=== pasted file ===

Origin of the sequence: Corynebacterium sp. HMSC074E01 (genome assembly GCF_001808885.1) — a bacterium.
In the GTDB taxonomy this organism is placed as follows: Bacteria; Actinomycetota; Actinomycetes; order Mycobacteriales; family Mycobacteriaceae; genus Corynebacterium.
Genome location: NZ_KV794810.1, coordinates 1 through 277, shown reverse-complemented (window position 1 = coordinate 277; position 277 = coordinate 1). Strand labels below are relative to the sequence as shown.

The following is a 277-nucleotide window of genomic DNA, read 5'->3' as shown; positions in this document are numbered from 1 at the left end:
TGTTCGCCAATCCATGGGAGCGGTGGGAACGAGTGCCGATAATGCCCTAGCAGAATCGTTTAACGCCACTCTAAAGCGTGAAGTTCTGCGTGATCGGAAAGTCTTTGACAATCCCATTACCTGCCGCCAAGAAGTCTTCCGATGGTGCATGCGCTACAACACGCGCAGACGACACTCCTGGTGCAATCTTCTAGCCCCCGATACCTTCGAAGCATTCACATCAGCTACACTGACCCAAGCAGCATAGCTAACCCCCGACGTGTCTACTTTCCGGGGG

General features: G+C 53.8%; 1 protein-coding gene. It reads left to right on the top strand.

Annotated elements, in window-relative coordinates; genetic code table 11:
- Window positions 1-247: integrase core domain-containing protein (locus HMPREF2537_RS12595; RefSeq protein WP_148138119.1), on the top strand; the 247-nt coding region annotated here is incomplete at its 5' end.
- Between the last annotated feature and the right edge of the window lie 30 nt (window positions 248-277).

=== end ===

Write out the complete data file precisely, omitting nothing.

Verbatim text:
Origin of the sequence: Corynebacterium sp. HMSC074E01 (genome assembly GCF_001808885.1) — a bacterium.
In the GTDB taxonomy this organism is placed as follows: Bacteria; Actinomycetota; Actinomycetes; order Mycobacteriales; family Mycobacteriaceae; genus Corynebacterium.
Genome location: NZ_KV794810.1, coordinates 1 through 277, shown reverse-complemented (window position 1 = coordinate 277; position 277 = coordinate 1). Strand labels below are relative to the sequence as shown.

The following is a 277-nucleotide window of genomic DNA, read 5'->3' as shown; positions in this document are numbered from 1 at the left end:
TGTTCGCCAATCCATGGGAGCGGTGGGAACGAGTGCCGATAATGCCCTAGCAGAATCGTTTAACGCCACTCTAAAGCGTGAAGTTCTGCGTGATCGGAAAGTCTTTGACAATCCCATTACCTGCCGCCAAGAAGTCTTCCGATGGTGCATGCGCTACAACACGCGCAGACGACACTCCTGGTGCAATCTTCTAGCCCCCGATACCTTCGAAGCATTCACATCAGCTACACTGACCCAAGCAGCATAGCTAACCCCCGACGTGTCTACTTTCCGGGGG

General features: G+C 53.8%; 1 protein-coding gene. It reads left to right on the top strand.

Annotated elements, in window-relative coordinates; genetic code table 11:
- Window positions 1-247: integrase core domain-containing protein (locus HMPREF2537_RS12595; RefSeq protein WP_148138119.1), on the top strand; the 247-nt coding region annotated here is incomplete at its 5' end.
- Between the last annotated feature and the right edge of the window lie 30 nt (window positions 248-277).